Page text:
Working-Class Voters

Posted on September 21, 2016 by

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The working-class voters have made themselves increasingly visible this election cycle. Will either political party try to capture these voters and become a “Workers’ Party” down the road?

Republicans and Working-Class Voters

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If Trump and his supporters denounced and distanced themselves from xenophobia and racism, would Trump’s Republican Party stand a chance with non-white working class voters? This question may be too late for November’s election, but it may bear significance for the Republican Party in the years to come. Voters have historically switched parties through the ebb and flow of American politics (for example, white Southerners abandoning the Democrats during the Civil Rights Era), with the white working-class not long ago identifying with the Democratic Party. If the Republican Party reinvents itself as an appealing Workers’ Party, it could win larger shares of the electorate and remain relevant through the shifting demographics of the United States.

However, the Republican Party would need to reconcile the white working-class that Trump has captured with the non-white working class. But this election cycle, the white working-class has condemned the changing American demographics and rise of minorities, so there exists a significant cultural chasm between white and non-white working class voters. Specifically, for black working-class voters, the backlash against the modern Republican Party may be irreconcilable. Black voters started voting Democratic heavily during the Civil Rights Movement, and they have held those voting habits since then.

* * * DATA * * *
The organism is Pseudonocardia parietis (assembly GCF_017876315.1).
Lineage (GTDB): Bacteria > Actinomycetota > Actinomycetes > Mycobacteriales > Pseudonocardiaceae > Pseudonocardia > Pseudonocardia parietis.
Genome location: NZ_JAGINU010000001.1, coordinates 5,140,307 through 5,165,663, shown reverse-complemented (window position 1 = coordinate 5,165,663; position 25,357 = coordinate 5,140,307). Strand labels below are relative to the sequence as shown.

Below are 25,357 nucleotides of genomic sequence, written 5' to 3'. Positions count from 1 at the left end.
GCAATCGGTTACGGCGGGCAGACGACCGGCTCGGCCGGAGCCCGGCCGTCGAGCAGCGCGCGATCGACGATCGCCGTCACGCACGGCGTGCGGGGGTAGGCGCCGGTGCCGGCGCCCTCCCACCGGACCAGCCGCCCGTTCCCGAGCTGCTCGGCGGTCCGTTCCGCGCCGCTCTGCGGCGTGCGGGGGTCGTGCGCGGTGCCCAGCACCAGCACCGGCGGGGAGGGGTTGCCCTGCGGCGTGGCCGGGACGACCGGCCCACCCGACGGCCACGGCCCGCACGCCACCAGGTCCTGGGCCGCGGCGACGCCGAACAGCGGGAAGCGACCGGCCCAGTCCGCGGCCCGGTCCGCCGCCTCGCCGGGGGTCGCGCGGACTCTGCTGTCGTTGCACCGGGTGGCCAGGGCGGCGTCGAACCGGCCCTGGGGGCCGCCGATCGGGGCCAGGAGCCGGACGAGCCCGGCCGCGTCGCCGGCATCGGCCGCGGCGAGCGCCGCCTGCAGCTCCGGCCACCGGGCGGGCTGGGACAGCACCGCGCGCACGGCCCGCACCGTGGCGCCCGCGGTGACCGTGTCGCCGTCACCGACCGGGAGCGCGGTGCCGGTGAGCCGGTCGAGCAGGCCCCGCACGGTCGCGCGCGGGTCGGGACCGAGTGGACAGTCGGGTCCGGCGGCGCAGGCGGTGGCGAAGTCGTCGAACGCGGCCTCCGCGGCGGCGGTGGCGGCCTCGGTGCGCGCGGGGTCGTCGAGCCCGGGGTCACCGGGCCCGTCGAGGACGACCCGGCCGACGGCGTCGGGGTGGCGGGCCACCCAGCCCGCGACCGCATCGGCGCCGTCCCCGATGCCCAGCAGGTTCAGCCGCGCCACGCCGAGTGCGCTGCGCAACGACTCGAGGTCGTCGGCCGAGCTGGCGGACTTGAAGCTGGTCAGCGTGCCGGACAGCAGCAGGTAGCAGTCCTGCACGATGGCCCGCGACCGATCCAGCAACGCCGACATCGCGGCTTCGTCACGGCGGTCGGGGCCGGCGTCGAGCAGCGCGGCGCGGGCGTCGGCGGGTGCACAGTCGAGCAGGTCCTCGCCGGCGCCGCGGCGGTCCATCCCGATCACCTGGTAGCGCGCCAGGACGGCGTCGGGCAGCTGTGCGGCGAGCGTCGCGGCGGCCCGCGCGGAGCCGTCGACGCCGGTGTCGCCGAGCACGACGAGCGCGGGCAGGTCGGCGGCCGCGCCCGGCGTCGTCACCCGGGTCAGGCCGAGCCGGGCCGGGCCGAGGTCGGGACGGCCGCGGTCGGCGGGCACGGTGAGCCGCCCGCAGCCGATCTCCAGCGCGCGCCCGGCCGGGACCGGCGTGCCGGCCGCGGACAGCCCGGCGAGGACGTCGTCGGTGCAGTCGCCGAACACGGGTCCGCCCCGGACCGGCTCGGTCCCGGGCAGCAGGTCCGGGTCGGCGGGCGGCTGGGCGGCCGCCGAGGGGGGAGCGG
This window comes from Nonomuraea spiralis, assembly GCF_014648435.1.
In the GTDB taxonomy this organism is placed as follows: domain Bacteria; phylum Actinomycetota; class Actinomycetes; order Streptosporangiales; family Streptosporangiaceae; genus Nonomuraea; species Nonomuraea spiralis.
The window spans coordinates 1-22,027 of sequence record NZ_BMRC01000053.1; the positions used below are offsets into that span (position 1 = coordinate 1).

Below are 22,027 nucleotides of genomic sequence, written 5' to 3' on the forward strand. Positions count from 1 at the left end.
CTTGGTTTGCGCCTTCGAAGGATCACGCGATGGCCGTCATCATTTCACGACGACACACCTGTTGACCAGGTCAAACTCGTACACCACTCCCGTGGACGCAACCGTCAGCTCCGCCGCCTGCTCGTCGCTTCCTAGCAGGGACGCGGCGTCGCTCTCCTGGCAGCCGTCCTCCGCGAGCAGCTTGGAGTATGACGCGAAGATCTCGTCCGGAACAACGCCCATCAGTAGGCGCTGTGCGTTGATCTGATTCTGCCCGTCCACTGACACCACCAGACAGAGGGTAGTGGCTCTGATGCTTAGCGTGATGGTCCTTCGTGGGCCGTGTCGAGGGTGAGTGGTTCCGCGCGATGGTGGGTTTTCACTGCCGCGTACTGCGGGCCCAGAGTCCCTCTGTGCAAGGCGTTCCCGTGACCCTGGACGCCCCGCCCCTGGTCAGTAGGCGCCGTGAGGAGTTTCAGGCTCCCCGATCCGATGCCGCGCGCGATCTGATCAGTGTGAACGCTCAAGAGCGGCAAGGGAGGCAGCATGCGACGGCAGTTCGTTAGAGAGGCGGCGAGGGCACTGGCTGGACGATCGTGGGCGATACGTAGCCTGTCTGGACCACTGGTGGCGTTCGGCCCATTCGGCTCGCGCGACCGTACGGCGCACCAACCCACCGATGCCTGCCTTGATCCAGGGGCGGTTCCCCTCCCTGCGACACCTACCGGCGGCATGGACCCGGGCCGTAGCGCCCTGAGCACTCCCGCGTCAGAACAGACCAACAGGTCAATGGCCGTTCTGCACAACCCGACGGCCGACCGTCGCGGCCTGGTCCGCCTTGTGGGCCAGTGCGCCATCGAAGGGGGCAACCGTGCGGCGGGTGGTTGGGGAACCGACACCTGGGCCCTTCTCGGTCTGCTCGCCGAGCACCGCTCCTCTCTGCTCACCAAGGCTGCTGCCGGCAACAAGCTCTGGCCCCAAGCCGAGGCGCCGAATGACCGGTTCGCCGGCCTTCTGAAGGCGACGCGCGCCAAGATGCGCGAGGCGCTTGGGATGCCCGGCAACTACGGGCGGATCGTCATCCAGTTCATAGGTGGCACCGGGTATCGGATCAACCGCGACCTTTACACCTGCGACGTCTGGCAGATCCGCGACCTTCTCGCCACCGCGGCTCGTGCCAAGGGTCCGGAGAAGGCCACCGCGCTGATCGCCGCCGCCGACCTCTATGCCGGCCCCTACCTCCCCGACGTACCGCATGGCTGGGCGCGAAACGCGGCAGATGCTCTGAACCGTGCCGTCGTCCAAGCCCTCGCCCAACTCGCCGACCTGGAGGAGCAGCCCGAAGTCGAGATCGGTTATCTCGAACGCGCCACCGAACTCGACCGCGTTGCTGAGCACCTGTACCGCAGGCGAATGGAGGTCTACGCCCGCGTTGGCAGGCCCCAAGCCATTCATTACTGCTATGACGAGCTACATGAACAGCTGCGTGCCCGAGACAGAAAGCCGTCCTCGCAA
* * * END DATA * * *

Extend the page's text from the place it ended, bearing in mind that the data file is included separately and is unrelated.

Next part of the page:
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The Republican Party has an extensive recent history of racism, and black voters’ opposition to the Republican Party, even without active racist language may be hard to overcome.

Democrats and Working-Class Voters

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So, do the Democrats stand a chance of capturing the working class vote instead? Bernie Sanders’ popularity certainly suggests that the Democrats can rally around economic insecurity and social benefits, but Bernie’s primary run points to a lack of broad-based support. Sanders’ struggled to amass the support he needed within the Democratic Party, but if a campaign like Bernie’s could draw the support of the white working-class of both parties, along with strong non-white working-class support, it would gain considerable momentum.

But, aside from Bernie Sanders, the Democrats are not focusing on the working-class voters as a demographic, let alone the white working-class. Of white working-class voters, Donald Brownstein writes:

Those voters haven’t been the party’s center for years: except for Bill Clinton in 1996, no Democrat has won more than 40 percent of white voters without a college education since 1980, according to media exit polls. On a national basis, Democrats have largely replaced them with increased support from Millennials, minorities, and college-educated whites—while running just enough above their national numbers among working-class whites in the key Midwestern battlegrounds to retain the advantage in those pivotal states.

Instead, the Democrats champion racial equality, gay rights and environmental movements. These issues, though they garner support from the non-white minorities, do not speak to the economic situation of the working-class. The Democratic Party has become the liberal culture party, and the Republican Party has become the party of the wealthy. Both parties face significant need for reform, as the successes of party outsiders like Trump and Sanders show.

A Workers’ Party?

Sanders and Trump have both shown a path to the future: supporting the working-class. But perhaps the Republican Party faces the most need to reform at the moment, and for that reason, I think it’s likely the Republican Party will cater to the working class before the Democratic Party pivots.  The GOP faces a real threat to its party support with changing demographics. The GOP may not be successful in their reforms, but they are in the direst need to reform, or their party will continue to perish.

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